Stark House / Park + Associates Pte Ltd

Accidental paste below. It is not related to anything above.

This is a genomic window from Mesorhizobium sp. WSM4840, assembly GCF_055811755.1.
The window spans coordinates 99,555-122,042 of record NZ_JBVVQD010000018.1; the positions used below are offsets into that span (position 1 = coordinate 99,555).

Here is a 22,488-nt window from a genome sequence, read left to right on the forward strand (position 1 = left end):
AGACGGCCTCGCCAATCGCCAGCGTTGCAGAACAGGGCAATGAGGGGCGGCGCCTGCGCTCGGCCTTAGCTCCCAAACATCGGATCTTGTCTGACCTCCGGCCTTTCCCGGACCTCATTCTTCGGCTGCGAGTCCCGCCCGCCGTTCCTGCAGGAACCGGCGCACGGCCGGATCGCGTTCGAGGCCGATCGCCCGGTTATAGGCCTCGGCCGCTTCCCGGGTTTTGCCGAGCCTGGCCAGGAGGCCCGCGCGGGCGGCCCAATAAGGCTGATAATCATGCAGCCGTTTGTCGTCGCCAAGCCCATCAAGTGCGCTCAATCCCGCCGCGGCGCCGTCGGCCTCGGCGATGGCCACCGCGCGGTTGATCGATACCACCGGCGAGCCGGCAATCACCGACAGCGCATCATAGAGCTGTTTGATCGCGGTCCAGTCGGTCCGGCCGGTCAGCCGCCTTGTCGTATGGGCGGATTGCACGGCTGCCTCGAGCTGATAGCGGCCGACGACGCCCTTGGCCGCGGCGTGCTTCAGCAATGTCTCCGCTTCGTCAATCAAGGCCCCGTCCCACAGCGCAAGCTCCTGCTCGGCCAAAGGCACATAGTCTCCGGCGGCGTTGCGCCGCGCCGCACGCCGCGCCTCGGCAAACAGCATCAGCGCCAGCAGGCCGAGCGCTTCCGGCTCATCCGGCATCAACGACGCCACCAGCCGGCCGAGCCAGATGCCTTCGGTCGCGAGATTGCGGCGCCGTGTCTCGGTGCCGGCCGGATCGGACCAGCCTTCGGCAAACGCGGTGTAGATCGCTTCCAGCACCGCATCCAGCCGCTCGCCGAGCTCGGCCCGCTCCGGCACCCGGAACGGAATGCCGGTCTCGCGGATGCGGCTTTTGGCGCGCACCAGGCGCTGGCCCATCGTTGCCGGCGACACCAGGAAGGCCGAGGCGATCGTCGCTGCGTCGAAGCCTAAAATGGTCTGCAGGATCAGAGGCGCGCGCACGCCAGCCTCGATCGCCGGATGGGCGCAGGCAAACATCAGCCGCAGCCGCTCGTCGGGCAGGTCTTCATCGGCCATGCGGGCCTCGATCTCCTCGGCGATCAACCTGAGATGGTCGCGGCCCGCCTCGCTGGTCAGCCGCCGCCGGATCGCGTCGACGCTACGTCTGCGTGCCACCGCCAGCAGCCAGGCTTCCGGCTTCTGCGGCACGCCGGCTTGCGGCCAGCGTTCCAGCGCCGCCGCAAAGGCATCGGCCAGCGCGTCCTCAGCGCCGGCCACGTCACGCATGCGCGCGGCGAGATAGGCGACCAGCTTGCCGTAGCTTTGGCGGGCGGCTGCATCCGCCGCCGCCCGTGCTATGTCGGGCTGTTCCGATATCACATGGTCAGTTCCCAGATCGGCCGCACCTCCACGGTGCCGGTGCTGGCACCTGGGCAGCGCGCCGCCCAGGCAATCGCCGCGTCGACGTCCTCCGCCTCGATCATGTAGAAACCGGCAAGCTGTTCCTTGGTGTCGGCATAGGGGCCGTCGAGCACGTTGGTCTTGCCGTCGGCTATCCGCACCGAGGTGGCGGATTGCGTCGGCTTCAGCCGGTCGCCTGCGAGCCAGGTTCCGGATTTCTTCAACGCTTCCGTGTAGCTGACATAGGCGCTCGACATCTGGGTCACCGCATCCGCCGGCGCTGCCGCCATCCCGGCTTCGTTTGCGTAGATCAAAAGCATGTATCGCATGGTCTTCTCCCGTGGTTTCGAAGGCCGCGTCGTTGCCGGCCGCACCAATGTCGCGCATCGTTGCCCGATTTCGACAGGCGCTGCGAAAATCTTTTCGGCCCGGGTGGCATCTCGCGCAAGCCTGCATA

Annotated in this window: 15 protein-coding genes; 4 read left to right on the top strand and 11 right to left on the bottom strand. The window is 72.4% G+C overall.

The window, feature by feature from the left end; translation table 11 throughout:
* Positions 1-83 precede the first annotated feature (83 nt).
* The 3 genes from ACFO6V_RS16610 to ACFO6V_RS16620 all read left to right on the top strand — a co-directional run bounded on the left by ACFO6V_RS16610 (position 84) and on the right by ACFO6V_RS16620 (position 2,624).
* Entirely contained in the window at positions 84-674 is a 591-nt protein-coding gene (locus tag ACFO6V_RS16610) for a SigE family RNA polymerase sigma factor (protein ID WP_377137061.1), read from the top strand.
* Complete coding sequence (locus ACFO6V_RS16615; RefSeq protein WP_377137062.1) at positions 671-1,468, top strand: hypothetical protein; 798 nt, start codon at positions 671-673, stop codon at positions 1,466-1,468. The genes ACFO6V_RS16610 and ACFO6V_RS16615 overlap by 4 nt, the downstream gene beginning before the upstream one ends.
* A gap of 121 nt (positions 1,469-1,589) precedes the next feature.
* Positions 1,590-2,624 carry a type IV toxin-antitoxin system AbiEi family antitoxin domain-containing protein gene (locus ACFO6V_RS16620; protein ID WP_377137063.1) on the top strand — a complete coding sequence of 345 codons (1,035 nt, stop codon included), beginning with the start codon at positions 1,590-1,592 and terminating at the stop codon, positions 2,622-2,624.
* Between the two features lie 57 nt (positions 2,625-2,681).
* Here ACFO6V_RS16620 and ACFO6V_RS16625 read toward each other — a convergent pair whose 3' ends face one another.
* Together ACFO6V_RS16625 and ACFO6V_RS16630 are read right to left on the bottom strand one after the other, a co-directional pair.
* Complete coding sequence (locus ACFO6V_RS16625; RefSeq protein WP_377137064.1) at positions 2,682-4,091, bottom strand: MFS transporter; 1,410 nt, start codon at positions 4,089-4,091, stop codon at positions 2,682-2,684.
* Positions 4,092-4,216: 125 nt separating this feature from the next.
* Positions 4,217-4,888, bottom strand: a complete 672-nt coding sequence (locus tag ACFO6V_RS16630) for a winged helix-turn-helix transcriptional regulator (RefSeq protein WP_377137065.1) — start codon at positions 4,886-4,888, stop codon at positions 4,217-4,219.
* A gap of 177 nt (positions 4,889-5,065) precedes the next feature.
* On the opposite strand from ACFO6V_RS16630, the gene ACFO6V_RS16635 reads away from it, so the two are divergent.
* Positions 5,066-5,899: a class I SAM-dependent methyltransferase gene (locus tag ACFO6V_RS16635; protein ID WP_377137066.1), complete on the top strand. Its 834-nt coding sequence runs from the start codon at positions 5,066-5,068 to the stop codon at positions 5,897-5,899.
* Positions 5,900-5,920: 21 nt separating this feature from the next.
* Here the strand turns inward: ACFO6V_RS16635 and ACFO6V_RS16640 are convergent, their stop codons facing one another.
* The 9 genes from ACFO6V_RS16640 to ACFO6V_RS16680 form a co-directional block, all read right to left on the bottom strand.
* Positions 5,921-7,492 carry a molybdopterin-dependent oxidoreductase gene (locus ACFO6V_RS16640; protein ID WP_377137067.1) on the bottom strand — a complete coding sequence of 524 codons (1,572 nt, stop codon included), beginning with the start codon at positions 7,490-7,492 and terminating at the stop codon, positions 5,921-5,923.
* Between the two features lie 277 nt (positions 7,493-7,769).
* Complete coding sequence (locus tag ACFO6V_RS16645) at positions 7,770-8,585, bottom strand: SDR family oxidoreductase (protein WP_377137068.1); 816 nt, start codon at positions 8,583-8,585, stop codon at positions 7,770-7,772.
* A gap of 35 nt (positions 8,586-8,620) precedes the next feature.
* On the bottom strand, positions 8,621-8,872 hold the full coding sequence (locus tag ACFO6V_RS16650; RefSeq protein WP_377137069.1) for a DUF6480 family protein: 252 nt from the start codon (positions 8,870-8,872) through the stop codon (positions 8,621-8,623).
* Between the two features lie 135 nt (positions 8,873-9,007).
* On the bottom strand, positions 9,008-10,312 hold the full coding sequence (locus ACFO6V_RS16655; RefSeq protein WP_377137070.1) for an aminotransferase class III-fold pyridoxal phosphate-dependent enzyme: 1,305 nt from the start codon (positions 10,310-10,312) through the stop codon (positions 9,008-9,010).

first_imgArchDaily CopyAbout this officePark + Associates Pte LtdOfficeFollowProductConcrete#TagsProjectsBuilt ProjectsSelected ProjectsResidential ArchitectureHousesOn FacebookSingaporePublished on March 05, 2020Cite: “Stark House / Park + Associates Pte Ltd ” 05 Mar 2020. ArchDaily. Accessed 10 Jun 2021. 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Personalize your stream and start following your favorite authors, offices and users.Go to my stream Photographs Save this picture!© Derek Swalwell+ 13Curated by Hana Abdel Share Singapore Stark House / Park + Associates Pte LtdSave this projectSaveStark House / Park + Associates Pte Ltd Houses “COPY” ShareFacebookTwitterPinterestWhatsappMailOrhttps://www.archdaily.com/934934/stark-house-park-plus-associates-pte-ltd Clipboard Architects: Park + Associates Pte Ltd Area Area of this architecture project Stark House / Park + Associates Pte Ltd center_img Area:  7040 ft² Year Completion year of this architecture project Year:  2019 ShareFacebookTwitterPinterestWhatsappMailOrhttps://www.archdaily.com/934934/stark-house-park-plus-associates-pte-ltd Clipboard CopyHouses•Singapore “COPY” Photographs:  Derek Swalwell Manufacturers Brands with products used in this architecture project Manufacturers: Fritz Hansen, Geberit, Hansgrohe, BONALDO, Cassina, Herman Miller, Molto Luce, Poltrona Frau, Bravat, Inno by Mikko Laakkonen, Jean Marie MassaudArchitect In Charge:Lim Koon ParkDesign Team:Christina Thean, Phachara Atiratana, Adrian Abano Gesmundo, Siriphong Saksurasub, Mutiara HerawatiCivil & Structural Consultant:C P Lim & Partners LLPMain Contractor:Choice Builder Pte. LimitedCivil:C P Lim & Partners LLPStructural Consultant:C P Lim & Partners LLPCountry:SingaporeMore SpecsLess SpecsSave this picture!© Derek SwalwellText description provided by the architects. This project is situated in a typical Singaporean landed housing estate built in the 1980s. The estate is located in an area of interesting and seemingly disparate activities. Within a 1.5km radius, the Stark House is surrounded by other housing estates – both low and high rise, the Changi Prison Complex, Changi Airport, and several industrial and commercial areas.Save this picture!© Derek SwalwellSave this picture!Ground floor planSave this picture!© Derek SwalwellWith this fairly unusual confluence of building types, we began by questioning ourselves what context means to us. More often than not, architecture participates in multiple contexts with layers of complexities. For a new element of architecture to be introduced successfully, there is an absolute need for a holistic consideration of the various contexts involved. For the sake of inclusivity and community conduciveness, our belief lies in that the whole is greater than the sum of its parts. Examining what it means to respond to site context eventually became the main driver of the scheme.Save this picture!© Derek SwalwellTogether with the client’s brief, the planning of the house was conceived utilising the site’s natural topography and mature trees at the back of the site. As such, it is apparent that the living spaces in the house turn away from the front where the view is that of neighbouring houses, a common consequence of landed housing estates such as this. Instead, it faces the back of the house where the greenery provides a private, green sanctuary. The site topography was taken advantage of to create a basement nook that opens out to the green. Combined with the outdoor swimming pool, the basement nook – hardly perceived as a basement – becomes the focal point of family activities and outdoor entertainment.Save this picture!© Derek SwalwellSave this picture!© Derek SwalwellOn the first storey, the planning sought to maximise the porosity through the site, revealing the view towards the greenery at the back. Designing for porosity was also a response to the site constraint, a strategy to make the site appear deeper than it actually is. As one approaches the house through the long driveway, s/he is not confronted with a blank wall or garage that abruptly terminates one’s movement, but greeted with a green expanse that is welcoming both to the inhabitants and visitors alike. The entrance experience – a particular interest in our studio’s oeuvre – is enhanced. Besides enabling effective cross ventilation vital for our climate, the openness allows for borrowed views as well as daylight to filter into the living room.Save this picture!© Derek SwalwellProject gallerySee allShow lessVisitor Center Unesco World Heritage Site Kinderdijk / M& DB ArchitectenSelected ProjectsHouse Momoyama / Erika Nakagawa OfficeSelected Projects Share Projectslast_img

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